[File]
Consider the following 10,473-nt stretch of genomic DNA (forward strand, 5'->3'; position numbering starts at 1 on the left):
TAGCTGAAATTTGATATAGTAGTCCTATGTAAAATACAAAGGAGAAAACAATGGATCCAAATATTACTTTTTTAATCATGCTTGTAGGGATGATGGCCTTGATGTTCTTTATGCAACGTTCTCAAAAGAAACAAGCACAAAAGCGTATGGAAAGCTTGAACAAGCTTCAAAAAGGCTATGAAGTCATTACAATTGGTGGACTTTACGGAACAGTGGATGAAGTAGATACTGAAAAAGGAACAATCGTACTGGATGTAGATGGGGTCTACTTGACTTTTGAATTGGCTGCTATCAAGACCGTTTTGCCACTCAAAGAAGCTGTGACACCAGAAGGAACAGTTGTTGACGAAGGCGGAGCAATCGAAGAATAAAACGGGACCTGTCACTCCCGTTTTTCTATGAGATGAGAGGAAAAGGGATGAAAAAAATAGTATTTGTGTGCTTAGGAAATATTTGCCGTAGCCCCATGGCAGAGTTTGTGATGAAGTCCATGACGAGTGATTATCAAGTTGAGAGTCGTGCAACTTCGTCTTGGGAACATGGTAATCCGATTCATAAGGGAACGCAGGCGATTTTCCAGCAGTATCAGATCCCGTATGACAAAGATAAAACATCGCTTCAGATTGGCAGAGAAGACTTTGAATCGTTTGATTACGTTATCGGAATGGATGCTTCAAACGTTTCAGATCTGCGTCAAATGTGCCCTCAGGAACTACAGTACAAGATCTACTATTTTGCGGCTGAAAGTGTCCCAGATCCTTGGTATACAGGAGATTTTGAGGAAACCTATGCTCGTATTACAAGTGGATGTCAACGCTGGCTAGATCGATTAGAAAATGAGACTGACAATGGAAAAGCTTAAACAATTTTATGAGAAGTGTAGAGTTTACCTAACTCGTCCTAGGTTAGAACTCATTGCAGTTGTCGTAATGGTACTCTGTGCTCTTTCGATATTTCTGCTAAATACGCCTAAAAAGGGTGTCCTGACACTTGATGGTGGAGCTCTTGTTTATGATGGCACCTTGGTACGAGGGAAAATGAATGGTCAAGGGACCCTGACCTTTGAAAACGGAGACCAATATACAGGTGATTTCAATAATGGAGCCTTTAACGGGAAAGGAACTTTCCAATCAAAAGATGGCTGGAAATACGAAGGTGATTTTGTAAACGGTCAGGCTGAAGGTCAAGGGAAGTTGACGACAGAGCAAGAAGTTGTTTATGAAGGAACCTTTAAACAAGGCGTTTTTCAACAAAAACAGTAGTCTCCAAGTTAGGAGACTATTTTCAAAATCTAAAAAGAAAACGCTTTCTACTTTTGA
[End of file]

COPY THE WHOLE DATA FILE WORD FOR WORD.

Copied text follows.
Consider the following 10,473-nt stretch of genomic DNA (forward strand, 5'->3'; position numbering starts at 1 on the left):
TAGCTGAAATTTGATATAGTAGTCCTATGTAAAATACAAAGGAGAAAACAATGGATCCAAATATTACTTTTTTAATCATGCTTGTAGGGATGATGGCCTTGATGTTCTTTATGCAACGTTCTCAAAAGAAACAAGCACAAAAGCGTATGGAAAGCTTGAACAAGCTTCAAAAAGGCTATGAAGTCATTACAATTGGTGGACTTTACGGAACAGTGGATGAAGTAGATACTGAAAAAGGAACAATCGTACTGGATGTAGATGGGGTCTACTTGACTTTTGAATTGGCTGCTATCAAGACCGTTTTGCCACTCAAAGAAGCTGTGACACCAGAAGGAACAGTTGTTGACGAAGGCGGAGCAATCGAAGAATAAAACGGGACCTGTCACTCCCGTTTTTCTATGAGATGAGAGGAAAAGGGATGAAAAAAATAGTATTTGTGTGCTTAGGAAATATTTGCCGTAGCCCCATGGCAGAGTTTGTGATGAAGTCCATGACGAGTGATTATCAAGTTGAGAGTCGTGCAACTTCGTCTTGGGAACATGGTAATCCGATTCATAAGGGAACGCAGGCGATTTTCCAGCAGTATCAGATCCCGTATGACAAAGATAAAACATCGCTTCAGATTGGCAGAGAAGACTTTGAATCGTTTGATTACGTTATCGGAATGGATGCTTCAAACGTTTCAGATCTGCGTCAAATGTGCCCTCAGGAACTACAGTACAAGATCTACTATTTTGCGGCTGAAAGTGTCCCAGATCCTTGGTATACAGGAGATTTTGAGGAAACCTATGCTCGTATTACAAGTGGATGTCAACGCTGGCTAGATCGATTAGAAAATGAGACTGACAATGGAAAAGCTTAAACAATTTTATGAGAAGTGTAGAGTTTACCTAACTCGTCCTAGGTTAGAACTCATTGCAGTTGTCGTAATGGTACTCTGTGCTCTTTCGATATTTCTGCTAAATACGCCTAAAAAGGGTGTCCTGACACTTGATGGTGGAGCTCTTGTTTATGATGGCACCTTGGTACGAGGGAAAATGAATGGTCAAGGGACCCTGACCTTTGAAAACGGAGACCAATATACAGGTGATTTCAATAATGGAGCCTTTAACGGGAAAGGAACTTTCCAATCAAAAGATGGCTGGAAATACGAAGGTGATTTTGTAAACGGTCAGGCTGAAGGTCAAGGGAAGTTGACGACAGAGCAAGAAGTTGTTTATGAAGGAACCTTTAAACAAGGCGTTTTTCAACAAAAACAGTAGTCTCCAAGTTAGGAGACTATTTTCAAAATCTAAAAAGAAAACGCTTTCTACTTTTGA